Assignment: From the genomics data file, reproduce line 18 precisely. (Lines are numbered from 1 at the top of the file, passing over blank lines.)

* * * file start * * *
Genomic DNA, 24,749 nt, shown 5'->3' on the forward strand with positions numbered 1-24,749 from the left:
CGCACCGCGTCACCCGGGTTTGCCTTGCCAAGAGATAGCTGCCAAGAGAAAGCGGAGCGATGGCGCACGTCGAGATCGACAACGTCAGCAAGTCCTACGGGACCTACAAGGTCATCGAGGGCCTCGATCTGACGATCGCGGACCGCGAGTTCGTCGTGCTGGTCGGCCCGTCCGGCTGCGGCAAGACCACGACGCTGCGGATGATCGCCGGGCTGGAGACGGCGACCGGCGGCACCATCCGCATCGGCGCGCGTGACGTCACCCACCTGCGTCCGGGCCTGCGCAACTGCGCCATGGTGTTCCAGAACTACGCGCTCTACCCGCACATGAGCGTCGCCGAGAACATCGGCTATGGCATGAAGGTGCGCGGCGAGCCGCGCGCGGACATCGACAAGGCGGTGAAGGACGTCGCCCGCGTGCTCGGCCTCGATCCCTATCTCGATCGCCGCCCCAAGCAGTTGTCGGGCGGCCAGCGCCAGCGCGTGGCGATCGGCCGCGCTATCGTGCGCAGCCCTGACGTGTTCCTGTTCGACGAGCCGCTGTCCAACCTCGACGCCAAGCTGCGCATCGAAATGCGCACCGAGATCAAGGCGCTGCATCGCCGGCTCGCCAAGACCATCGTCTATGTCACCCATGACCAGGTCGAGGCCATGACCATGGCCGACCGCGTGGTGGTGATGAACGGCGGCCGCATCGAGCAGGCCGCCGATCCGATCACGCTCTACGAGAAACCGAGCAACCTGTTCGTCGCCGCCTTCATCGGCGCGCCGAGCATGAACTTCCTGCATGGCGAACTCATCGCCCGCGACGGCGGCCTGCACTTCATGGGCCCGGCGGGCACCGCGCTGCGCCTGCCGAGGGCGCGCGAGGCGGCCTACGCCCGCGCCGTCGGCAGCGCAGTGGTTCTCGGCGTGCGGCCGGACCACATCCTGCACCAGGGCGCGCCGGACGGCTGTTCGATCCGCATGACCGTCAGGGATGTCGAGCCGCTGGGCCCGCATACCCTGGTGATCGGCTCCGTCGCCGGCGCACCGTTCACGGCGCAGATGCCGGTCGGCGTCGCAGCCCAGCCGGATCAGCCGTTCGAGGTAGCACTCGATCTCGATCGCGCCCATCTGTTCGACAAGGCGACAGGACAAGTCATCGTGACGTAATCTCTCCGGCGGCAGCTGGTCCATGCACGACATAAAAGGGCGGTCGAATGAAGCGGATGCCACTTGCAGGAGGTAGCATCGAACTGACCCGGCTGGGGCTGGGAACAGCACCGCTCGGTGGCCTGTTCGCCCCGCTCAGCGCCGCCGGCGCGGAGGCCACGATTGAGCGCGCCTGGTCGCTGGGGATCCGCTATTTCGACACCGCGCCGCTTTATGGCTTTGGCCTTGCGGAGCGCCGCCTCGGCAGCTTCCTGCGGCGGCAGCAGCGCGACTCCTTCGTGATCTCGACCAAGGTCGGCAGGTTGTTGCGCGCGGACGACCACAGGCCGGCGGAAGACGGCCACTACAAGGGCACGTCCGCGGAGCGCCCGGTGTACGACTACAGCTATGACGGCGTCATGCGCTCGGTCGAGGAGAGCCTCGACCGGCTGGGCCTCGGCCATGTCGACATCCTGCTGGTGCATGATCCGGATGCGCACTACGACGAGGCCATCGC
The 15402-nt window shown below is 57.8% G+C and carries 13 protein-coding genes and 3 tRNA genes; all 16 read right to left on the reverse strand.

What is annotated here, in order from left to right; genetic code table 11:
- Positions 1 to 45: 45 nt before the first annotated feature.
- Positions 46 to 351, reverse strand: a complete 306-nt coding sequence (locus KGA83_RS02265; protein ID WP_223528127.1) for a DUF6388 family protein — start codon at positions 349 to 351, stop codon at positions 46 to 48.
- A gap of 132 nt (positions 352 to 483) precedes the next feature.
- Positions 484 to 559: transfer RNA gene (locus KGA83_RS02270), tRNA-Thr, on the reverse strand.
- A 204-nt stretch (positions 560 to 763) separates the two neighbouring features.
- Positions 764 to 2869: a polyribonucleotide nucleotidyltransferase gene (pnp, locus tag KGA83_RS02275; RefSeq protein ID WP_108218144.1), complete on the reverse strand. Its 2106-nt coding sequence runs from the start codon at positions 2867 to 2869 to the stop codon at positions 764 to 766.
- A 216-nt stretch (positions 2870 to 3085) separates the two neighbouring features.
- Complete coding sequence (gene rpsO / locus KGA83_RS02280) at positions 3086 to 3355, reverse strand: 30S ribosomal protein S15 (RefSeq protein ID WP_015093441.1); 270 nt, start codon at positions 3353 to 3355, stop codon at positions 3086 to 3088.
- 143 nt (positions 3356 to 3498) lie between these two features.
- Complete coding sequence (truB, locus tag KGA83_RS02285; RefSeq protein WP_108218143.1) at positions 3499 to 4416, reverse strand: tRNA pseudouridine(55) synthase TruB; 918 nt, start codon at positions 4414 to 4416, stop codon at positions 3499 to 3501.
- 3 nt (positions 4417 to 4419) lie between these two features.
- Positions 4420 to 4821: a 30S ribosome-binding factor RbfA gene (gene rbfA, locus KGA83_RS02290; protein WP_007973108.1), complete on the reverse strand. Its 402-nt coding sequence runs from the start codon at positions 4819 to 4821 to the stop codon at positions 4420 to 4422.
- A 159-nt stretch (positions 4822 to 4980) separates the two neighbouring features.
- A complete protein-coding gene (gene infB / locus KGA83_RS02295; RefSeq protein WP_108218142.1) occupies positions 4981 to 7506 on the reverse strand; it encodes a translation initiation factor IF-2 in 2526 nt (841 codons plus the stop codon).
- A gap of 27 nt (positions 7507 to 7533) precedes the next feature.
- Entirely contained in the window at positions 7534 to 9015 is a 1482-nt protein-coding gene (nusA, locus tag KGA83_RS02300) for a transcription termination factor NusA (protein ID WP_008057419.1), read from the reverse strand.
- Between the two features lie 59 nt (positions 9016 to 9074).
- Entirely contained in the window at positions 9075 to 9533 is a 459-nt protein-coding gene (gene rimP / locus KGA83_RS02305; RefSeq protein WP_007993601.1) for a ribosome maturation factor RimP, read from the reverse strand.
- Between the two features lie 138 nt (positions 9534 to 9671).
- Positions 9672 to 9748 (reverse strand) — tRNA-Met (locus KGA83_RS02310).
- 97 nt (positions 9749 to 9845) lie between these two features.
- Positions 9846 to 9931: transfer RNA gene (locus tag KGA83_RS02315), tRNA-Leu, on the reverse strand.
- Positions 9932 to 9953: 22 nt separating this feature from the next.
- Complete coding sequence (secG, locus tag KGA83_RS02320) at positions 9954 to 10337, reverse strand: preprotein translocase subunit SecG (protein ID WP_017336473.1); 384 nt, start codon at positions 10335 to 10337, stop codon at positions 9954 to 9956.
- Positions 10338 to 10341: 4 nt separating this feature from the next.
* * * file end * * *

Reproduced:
- A complete protein-coding gene (gene infB / locus KGA83_RS02295; RefSeq protein WP_108218142.1) occupies positions 4981 to 7506 on the reverse strand; it encodes a translation initiation factor IF-2 in 2526 nt (841 codons plus the stop codon).